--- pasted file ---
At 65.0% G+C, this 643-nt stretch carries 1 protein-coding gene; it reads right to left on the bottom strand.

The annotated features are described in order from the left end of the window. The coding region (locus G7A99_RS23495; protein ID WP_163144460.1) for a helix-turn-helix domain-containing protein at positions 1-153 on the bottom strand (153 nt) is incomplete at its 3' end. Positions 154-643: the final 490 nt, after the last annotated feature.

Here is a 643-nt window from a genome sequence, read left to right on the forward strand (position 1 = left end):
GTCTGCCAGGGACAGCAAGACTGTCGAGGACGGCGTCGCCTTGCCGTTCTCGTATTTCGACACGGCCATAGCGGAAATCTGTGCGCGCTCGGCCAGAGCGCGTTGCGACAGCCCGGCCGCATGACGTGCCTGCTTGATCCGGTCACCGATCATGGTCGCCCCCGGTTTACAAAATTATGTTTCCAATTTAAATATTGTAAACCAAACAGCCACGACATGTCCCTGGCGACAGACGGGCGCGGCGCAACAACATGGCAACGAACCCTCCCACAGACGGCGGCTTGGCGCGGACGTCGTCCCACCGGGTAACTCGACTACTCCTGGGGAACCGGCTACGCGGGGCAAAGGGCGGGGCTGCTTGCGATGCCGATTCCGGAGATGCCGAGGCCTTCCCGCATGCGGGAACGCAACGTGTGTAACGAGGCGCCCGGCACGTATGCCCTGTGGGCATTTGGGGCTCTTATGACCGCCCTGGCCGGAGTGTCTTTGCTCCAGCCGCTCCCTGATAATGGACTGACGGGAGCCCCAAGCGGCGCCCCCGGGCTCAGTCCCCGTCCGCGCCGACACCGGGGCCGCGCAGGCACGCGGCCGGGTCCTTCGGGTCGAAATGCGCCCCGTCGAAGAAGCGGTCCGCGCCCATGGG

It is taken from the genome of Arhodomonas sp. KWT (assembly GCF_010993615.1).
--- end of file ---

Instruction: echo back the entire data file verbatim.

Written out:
At 65.0% G+C, this 643-nt stretch carries 1 protein-coding gene; it reads right to left on the bottom strand.

The annotated features are described in order from the left end of the window. The coding region (locus G7A99_RS23495; protein ID WP_163144460.1) for a helix-turn-helix domain-containing protein at positions 1-153 on the bottom strand (153 nt) is incomplete at its 3' end. Positions 154-643: the final 490 nt, after the last annotated feature.

Here is a 643-nt window from a genome sequence, read left to right on the forward strand (position 1 = left end):
GTCTGCCAGGGACAGCAAGACTGTCGAGGACGGCGTCGCCTTGCCGTTCTCGTATTTCGACACGGCCATAGCGGAAATCTGTGCGCGCTCGGCCAGAGCGCGTTGCGACAGCCCGGCCGCATGACGTGCCTGCTTGATCCGGTCACCGATCATGGTCGCCCCCGGTTTACAAAATTATGTTTCCAATTTAAATATTGTAAACCAAACAGCCACGACATGTCCCTGGCGACAGACGGGCGCGGCGCAACAACATGGCAACGAACCCTCCCACAGACGGCGGCTTGGCGCGGACGTCGTCCCACCGGGTAACTCGACTACTCCTGGGGAACCGGCTACGCGGGGCAAAGGGCGGGGCTGCTTGCGATGCCGATTCCGGAGATGCCGAGGCCTTCCCGCATGCGGGAACGCAACGTGTGTAACGAGGCGCCCGGCACGTATGCCCTGTGGGCATTTGGGGCTCTTATGACCGCCCTGGCCGGAGTGTCTTTGCTCCAGCCGCTCCCTGATAATGGACTGACGGGAGCCCCAAGCGGCGCCCCCGGGCTCAGTCCCCGTCCGCGCCGACACCGGGGCCGCGCAGGCACGCGGCCGGGTCCTTCGGGTCGAAATGCGCCCCGTCGAAGAAGCGGTCCGCGCCCATGGG

It is taken from the genome of Arhodomonas sp. KWT (assembly GCF_010993615.1).